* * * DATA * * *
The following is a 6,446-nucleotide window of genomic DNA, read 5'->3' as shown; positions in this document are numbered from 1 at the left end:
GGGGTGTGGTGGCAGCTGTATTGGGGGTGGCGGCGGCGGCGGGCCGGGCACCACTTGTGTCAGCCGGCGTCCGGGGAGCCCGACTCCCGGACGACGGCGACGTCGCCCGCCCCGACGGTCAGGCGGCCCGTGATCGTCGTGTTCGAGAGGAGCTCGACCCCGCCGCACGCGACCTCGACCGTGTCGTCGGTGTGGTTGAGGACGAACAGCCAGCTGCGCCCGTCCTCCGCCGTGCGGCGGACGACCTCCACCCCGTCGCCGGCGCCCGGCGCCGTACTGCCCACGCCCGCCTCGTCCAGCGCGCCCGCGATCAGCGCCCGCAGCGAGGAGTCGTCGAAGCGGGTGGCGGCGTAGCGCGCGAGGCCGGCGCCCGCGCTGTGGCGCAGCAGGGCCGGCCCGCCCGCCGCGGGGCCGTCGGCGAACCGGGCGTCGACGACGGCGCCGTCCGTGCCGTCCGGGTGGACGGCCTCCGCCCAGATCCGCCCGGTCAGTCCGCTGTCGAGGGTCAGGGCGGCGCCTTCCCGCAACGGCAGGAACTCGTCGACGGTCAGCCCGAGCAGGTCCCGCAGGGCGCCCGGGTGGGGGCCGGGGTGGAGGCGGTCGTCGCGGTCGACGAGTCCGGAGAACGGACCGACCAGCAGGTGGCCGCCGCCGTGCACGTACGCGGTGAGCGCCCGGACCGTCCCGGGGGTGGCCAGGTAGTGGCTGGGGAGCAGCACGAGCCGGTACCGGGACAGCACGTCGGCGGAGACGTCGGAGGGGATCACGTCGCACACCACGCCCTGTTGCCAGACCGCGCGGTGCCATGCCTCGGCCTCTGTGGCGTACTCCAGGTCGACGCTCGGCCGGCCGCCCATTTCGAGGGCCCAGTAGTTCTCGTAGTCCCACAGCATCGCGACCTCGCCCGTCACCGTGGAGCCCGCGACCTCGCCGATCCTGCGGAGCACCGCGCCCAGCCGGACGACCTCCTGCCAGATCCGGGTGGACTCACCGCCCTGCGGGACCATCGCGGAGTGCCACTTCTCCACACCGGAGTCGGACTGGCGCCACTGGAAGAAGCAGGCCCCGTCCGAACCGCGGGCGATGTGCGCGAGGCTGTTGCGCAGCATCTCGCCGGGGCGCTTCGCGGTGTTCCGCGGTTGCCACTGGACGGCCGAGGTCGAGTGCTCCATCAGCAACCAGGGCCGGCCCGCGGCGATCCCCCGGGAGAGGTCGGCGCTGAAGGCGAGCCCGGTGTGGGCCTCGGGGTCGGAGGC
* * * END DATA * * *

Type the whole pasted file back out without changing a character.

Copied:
The following is a 6,446-nucleotide window of genomic DNA, read 5'->3' as shown; positions in this document are numbered from 1 at the left end:
GGGGTGTGGTGGCAGCTGTATTGGGGGTGGCGGCGGCGGCGGGCCGGGCACCACTTGTGTCAGCCGGCGTCCGGGGAGCCCGACTCCCGGACGACGGCGACGTCGCCCGCCCCGACGGTCAGGCGGCCCGTGATCGTCGTGTTCGAGAGGAGCTCGACCCCGCCGCACGCGACCTCGACCGTGTCGTCGGTGTGGTTGAGGACGAACAGCCAGCTGCGCCCGTCCTCCGCCGTGCGGCGGACGACCTCCACCCCGTCGCCGGCGCCCGGCGCCGTACTGCCCACGCCCGCCTCGTCCAGCGCGCCCGCGATCAGCGCCCGCAGCGAGGAGTCGTCGAAGCGGGTGGCGGCGTAGCGCGCGAGGCCGGCGCCCGCGCTGTGGCGCAGCAGGGCCGGCCCGCCCGCCGCGGGGCCGTCGGCGAACCGGGCGTCGACGACGGCGCCGTCCGTGCCGTCCGGGTGGACGGCCTCCGCCCAGATCCGCCCGGTCAGTCCGCTGTCGAGGGTCAGGGCGGCGCCTTCCCGCAACGGCAGGAACTCGTCGACGGTCAGCCCGAGCAGGTCCCGCAGGGCGCCCGGGTGGGGGCCGGGGTGGAGGCGGTCGTCGCGGTCGACGAGTCCGGAGAACGGACCGACCAGCAGGTGGCCGCCGCCGTGCACGTACGCGGTGAGCGCCCGGACCGTCCCGGGGGTGGCCAGGTAGTGGCTGGGGAGCAGCACGAGCCGGTACCGGGACAGCACGTCGGCGGAGACGTCGGAGGGGATCACGTCGCACACCACGCCCTGTTGCCAGACCGCGCGGTGCCATGCCTCGGCCTCTGTGGCGTACTCCAGGTCGACGCTCGGCCGGCCGCCCATTTCGAGGGCCCAGTAGTTCTCGTAGTCCCACAGCATCGCGACCTCGCCCGTCACCGTGGAGCCCGCGACCTCGCCGATCCTGCGGAGCACCGCGCCCAGCCGGACGACCTCCTGCCAGATCCGGGTGGACTCACCGCCCTGCGGGACCATCGCGGAGTGCCACTTCTCCACACCGGAGTCGGACTGGCGCCACTGGAAGAAGCAGGCCCCGTCCGAACCGCGGGCGATGTGCGCGAGGCTGTTGCGCAGCATCTCGCCGGGGCGCTTCGCGGTGTTCCGCGGTTGCCACTGGACGGCCGAGGTCGAGTGCTCCATCAGCAACCAGGGCCGGCCCGCGGCGATCCCCCGGGAGAGGTCGGCGCTGAAGGCGAGCCCGGTGTGGGCCTCGGGGTCGGAGGC